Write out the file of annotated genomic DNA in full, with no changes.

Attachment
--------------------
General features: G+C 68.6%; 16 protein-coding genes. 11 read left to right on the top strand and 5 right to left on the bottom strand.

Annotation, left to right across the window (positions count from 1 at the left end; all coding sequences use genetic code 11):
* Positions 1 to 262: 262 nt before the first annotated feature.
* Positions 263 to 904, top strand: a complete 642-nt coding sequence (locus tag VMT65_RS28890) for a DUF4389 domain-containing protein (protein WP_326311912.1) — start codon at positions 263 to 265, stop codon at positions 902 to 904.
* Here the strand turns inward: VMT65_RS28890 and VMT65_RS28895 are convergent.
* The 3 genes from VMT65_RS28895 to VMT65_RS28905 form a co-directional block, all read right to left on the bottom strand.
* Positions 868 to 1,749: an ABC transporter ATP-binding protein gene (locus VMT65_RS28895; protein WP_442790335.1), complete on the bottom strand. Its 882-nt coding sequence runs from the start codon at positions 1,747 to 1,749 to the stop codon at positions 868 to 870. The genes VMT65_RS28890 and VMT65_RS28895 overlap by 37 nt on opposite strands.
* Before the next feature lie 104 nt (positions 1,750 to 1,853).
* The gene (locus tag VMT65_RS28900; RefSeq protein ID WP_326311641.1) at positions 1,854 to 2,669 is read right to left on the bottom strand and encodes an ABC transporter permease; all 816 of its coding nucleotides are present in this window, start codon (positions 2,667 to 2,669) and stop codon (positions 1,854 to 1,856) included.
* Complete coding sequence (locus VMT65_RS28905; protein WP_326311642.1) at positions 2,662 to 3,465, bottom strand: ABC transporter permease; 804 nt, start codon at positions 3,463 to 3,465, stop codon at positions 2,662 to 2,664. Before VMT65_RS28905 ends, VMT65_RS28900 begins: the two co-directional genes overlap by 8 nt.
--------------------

General features: G+C 68.6%; 16 protein-coding genes. 11 read left to right on the top strand and 5 right to left on the bottom strand.

Annotation, left to right across the window (positions count from 1 at the left end; all coding sequences use genetic code 11):
* Positions 1 to 262: 262 nt before the first annotated feature.
* Positions 263 to 904, top strand: a complete 642-nt coding sequence (locus tag VMT65_RS28890) for a DUF4389 domain-containing protein (protein WP_326311912.1) — start codon at positions 263 to 265, stop codon at positions 902 to 904.
* Here the strand turns inward: VMT65_RS28890 and VMT65_RS28895 are convergent.
* The 3 genes from VMT65_RS28895 to VMT65_RS28905 form a co-directional block, all read right to left on the bottom strand.
* Positions 868 to 1,749: an ABC transporter ATP-binding protein gene (locus VMT65_RS28895; protein WP_442790335.1), complete on the bottom strand. Its 882-nt coding sequence runs from the start codon at positions 1,747 to 1,749 to the stop codon at positions 868 to 870. The genes VMT65_RS28890 and VMT65_RS28895 overlap by 37 nt on opposite strands.
* Before the next feature lie 104 nt (positions 1,750 to 1,853).
* The gene (locus tag VMT65_RS28900; RefSeq protein ID WP_326311641.1) at positions 1,854 to 2,669 is read right to left on the bottom strand and encodes an ABC transporter permease; all 816 of its coding nucleotides are present in this window, start codon (positions 2,667 to 2,669) and stop codon (positions 1,854 to 1,856) included.
* Complete coding sequence (locus VMT65_RS28905; protein WP_326311642.1) at positions 2,662 to 3,465, bottom strand: ABC transporter permease; 804 nt, start codon at positions 3,463 to 3,465, stop codon at positions 2,662 to 2,664. Before VMT65_RS28905 ends, VMT65_RS28900 begins: the two co-directional genes overlap by 8 nt.